When to Hire a Workers Comp Lawyer?
The answer is as soon as possible.
The first step following a work-related injury is to see your doctor and get the appropriate treatment you need.
During this first initial visit, be very clear that the injury happed at work and be as descriptive as possible. Many times, injured employees don't want to be a burden on their employer, and don't want to say that the injury happened at work. Unfortunately, this can create many problems down the road. In fact, one of the first things the workers comp insurers do following an injury is obtain copies of the initial medical reports. If the work injury is not noted in the medical reports, often times, this can lead to a denial of the claim.
After seeing your doctor, you should contact an experienced Massachusetts workers comp lawyer as soon as possible.
This is because the very early stages of the claims process can often dictate how the claim will play out. The workers' compensation insurance companies will go to work right away to defend against claims. Having someone on your side will help ensure that you're not taken advantage of during these crucial early stages.
Ensure that your Employer is on notice of the injury!
One of the most pressing things on an injured employee's mind is when will they start getting paid. Unfortunately, there is no firm answer to this question, and while there are time frames set forth in the Comp Statute, at M.G.L. Chapter 152, Section 7, these time frames are more loose guidelines than actual deadlines.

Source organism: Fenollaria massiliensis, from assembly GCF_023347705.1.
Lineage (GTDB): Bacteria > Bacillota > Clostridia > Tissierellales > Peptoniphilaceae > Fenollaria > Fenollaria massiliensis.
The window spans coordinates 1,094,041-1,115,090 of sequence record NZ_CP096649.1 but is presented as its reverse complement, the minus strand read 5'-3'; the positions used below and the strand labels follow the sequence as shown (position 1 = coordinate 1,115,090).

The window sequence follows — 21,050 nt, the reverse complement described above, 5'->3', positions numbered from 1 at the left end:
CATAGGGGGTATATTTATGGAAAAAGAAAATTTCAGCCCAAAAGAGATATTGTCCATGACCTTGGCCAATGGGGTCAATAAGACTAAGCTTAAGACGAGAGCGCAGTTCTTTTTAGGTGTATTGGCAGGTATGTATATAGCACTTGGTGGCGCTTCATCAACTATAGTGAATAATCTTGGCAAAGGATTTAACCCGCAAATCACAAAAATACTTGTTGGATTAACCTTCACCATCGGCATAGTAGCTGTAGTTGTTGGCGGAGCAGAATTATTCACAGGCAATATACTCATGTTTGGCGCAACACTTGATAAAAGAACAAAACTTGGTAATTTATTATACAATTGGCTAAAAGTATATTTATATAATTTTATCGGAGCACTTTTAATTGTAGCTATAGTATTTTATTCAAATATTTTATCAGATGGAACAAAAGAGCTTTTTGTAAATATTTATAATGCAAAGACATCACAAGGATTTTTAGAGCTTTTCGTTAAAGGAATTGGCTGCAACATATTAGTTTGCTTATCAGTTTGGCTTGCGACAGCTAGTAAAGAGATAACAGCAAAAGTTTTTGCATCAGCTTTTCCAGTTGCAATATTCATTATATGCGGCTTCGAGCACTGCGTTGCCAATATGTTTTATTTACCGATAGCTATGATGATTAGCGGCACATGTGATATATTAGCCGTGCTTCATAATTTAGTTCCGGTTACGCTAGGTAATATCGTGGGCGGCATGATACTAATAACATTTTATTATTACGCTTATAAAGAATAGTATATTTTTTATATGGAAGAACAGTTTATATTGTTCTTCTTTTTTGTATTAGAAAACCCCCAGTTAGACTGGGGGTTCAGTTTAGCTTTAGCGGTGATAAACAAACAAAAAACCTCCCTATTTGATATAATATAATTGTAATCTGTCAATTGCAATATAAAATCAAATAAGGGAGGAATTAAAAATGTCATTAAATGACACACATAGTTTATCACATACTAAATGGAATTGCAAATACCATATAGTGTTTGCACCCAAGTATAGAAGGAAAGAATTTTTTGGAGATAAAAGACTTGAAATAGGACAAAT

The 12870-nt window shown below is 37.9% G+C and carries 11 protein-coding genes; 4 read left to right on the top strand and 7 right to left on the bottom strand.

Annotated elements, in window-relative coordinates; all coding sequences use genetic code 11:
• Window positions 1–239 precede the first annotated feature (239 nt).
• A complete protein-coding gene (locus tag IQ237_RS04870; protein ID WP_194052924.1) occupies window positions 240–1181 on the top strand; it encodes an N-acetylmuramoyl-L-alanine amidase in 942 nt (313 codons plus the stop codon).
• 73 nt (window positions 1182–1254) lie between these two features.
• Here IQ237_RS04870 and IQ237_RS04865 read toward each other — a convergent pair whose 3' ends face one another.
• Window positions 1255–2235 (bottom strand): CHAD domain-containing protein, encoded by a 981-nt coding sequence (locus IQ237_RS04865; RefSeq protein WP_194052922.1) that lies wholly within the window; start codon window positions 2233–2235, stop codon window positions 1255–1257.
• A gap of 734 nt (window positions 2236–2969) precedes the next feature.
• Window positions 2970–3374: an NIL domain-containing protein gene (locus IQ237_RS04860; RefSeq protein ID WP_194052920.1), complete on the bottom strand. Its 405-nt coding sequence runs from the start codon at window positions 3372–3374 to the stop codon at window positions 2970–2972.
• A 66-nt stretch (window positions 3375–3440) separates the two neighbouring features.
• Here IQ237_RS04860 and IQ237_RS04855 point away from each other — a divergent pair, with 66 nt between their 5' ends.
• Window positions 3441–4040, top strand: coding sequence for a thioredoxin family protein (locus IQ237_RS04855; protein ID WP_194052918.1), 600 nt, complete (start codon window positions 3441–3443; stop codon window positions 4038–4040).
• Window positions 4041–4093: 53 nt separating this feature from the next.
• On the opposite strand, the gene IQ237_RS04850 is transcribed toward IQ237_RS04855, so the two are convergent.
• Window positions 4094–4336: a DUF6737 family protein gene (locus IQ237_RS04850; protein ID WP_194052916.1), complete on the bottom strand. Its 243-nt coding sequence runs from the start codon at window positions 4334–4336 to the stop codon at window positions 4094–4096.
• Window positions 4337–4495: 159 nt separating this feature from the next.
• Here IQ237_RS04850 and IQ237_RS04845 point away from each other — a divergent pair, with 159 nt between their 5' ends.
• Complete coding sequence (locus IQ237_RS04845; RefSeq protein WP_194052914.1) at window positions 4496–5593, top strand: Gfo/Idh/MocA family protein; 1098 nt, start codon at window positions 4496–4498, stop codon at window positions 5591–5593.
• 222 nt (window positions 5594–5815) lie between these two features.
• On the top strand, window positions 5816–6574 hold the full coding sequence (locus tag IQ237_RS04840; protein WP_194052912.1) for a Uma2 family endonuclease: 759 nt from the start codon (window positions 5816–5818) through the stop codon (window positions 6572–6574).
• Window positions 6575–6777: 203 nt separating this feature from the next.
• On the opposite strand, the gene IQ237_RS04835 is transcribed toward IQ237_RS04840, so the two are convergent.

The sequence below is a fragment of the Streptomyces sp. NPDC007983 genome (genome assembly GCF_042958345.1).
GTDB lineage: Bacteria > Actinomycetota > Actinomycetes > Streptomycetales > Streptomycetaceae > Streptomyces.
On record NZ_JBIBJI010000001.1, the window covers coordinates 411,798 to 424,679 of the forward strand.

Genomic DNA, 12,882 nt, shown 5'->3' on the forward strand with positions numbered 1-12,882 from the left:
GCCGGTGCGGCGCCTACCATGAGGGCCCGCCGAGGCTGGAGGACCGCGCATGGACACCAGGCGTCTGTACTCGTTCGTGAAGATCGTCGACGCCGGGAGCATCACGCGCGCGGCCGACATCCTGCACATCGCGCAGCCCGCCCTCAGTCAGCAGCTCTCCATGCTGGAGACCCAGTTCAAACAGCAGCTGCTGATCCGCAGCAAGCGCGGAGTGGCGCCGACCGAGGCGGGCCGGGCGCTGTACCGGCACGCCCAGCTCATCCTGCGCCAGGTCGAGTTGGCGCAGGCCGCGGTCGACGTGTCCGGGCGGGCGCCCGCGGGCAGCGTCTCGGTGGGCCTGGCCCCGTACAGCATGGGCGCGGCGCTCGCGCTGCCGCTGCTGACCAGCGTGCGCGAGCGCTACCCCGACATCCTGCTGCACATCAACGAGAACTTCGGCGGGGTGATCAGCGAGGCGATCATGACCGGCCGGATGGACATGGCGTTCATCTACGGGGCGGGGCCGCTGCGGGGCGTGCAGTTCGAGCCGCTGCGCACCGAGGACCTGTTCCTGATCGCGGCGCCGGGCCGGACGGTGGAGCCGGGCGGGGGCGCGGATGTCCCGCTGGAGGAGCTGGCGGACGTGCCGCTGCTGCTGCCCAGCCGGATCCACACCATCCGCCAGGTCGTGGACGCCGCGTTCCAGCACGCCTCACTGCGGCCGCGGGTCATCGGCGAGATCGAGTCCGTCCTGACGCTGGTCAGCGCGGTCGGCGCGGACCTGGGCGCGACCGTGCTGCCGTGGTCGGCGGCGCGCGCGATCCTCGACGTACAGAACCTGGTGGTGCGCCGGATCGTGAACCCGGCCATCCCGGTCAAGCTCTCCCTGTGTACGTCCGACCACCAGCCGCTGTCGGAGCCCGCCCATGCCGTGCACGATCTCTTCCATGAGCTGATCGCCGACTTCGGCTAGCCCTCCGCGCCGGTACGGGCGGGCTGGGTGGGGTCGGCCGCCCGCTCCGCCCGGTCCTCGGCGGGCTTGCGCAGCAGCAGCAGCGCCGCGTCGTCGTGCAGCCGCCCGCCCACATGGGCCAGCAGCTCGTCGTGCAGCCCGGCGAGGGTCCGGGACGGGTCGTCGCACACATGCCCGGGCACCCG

One of the first things an experienced Massachusetts workers comp lawyer will advise is to make sure that employer is on notice of the injury. This generally means making a phone call to a boss, supervisor, or, preferably, a person within the Employer's office who handles the workers compensation matters for the Employer. Either way, you want to do your best to make sure the Employer is on notice.
Putting the Employer on notice essentially starts the clock. The Employer then has 7 days to notify their workers compensation insurer of the injury. Then, the comp insurer has 14 days to either notify you that payments will begin, or notify you that they are denying the claim.
While in theory this process should take 21 days, having this process go over a month is not uncommon.
To sum up, the early stages of a workers' compensation case are crucial. Reach out and speak to an experienced workers' comp lawyer as soon as possible.
Often times, the role of the attorney at this early stage of the game is simply advising the client what to do in order to ensure that payments start promptly.